Of course, the use of such technologies is never quite as easy as it sounds. Research from the International Journal of Applied Earth Observation and Geoinformation points out that digital twin technology must better meet the needs of cities, which differ from manufacturing and industry on both the building and geographic level as well as the complexity of human factors. Technical interoperability, clear communication between stakeholders, and reliable data to test different scenarios (including disaster and social challenges), are just a few of the other very important facets that it highlights for consideration.
In addition, there are governmental, regulatory and legal challenges that may need to be addressed including data ownership, confidentiality and liability issues. All of these reflect the intricate nature that’s part of developing a digital twin for a city and its transport ecosystem. That being said, digital twins have an important role to play in improving city life so it’s important to work together to ensure problems are openly discussed to help make digital twin implementations more robust.
Digital twins in practice
The good news is that every new digital twin project provides an opportunity to see it work in practice. Both Singapore and Shanghai have created digital twins of their transport systems to support planning and gain advanced insight. Said to be the first digital twin of a country, Virtual Singapore’s detailed, real-time map can be used to analyse transport and pedestrian flow to avoid bottlenecks and keep traffic moving. In Shanghai, Yangpu Bridge’s digital twin acts as a “smart brain” system to monitor traffic and emergency situations so it can detect and resolve problems faster.
Digital twins are emerging elsewhere too. Cities like Stuttgart in Germany have collaborated with Hexagon and Fujitsu to create an IoT platform that assists in monitoring water quality, flood levels, parking occupancy, and more. Tallinn, Seoul and Des Moines have also adopted digital twin technology, with analysts forecasting that more than 500 cities will follow suit by 2025, resulting in up to $280 billion in savings by 2030.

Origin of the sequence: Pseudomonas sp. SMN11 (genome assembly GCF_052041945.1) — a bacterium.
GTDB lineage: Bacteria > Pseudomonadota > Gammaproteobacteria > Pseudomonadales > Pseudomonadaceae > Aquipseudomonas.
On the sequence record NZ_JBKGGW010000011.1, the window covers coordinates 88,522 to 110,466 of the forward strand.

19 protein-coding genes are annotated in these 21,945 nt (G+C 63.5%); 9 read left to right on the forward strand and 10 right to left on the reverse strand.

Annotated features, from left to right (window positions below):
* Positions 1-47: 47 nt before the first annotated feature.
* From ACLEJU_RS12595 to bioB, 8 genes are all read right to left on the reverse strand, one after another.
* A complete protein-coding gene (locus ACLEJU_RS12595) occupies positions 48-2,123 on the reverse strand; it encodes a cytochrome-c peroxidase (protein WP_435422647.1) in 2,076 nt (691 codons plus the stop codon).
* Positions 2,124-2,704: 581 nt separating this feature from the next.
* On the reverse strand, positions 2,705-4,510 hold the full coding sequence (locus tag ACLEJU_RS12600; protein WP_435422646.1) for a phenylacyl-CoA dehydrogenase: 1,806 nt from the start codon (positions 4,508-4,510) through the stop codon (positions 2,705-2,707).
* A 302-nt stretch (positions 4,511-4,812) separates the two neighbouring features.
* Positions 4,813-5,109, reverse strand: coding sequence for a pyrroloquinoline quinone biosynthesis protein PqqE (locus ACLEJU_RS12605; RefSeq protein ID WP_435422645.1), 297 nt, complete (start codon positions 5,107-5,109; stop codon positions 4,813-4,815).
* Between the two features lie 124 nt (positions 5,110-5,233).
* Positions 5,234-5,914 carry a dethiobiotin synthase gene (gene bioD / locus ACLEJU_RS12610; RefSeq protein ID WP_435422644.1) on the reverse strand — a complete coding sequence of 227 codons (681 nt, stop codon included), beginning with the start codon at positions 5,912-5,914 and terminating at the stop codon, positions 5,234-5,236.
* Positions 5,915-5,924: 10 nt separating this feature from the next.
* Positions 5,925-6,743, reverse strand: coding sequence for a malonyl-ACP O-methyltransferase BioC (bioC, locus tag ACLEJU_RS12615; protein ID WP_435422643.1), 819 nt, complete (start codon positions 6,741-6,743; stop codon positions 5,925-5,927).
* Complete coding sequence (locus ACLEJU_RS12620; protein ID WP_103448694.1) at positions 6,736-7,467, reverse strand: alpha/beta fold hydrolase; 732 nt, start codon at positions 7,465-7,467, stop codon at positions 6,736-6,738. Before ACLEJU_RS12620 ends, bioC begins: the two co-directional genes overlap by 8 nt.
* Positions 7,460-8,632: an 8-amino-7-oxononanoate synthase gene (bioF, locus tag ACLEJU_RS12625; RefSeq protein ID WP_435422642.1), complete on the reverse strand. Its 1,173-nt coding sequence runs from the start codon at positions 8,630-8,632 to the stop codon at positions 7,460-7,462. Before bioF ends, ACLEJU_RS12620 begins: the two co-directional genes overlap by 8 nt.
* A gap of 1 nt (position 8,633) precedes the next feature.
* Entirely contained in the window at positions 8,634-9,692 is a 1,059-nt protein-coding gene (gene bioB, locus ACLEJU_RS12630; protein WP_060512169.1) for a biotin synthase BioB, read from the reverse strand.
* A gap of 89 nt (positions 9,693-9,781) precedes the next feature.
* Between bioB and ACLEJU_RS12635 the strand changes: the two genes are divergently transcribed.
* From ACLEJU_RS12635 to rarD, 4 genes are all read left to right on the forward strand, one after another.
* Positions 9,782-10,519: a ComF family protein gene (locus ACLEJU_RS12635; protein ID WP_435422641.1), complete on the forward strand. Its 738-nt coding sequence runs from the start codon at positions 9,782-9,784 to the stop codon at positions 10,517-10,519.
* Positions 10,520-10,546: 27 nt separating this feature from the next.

Even mobility providers are getting in on the act. Beryl is investing in a digital twin to optimise its e-scooter business, simulating real-world behaviour to accurately predict the impact of initiatives and incentives on modal choices. This data-driven approach could open up new opportunities for growth with more companies adopting digital twin technology to maximise efficiency and improve outcomes.
Digital twins provide cities with an interesting opportunity to tackle many of the challenges they face. On one level, a city can use its digital twin to simulate the impact of, for example, adding new bus routes or escooters, changing traffic signal timings, or implementing road pricing schemes. On another level, cities could introduce complete MaaS trials to more accurately simulate their potential efficacy prior to real-world launch.
This has the dual effect of minimising cost and disruptions as well as helping to optimise results and develop a deeper understanding of a project’s impact. Through the knowledge and learnings gained, this powerful technology could be employed for public advancement and environmental benefit too. This makes digital twins a vital tool for cities looking to create positive, lasting change.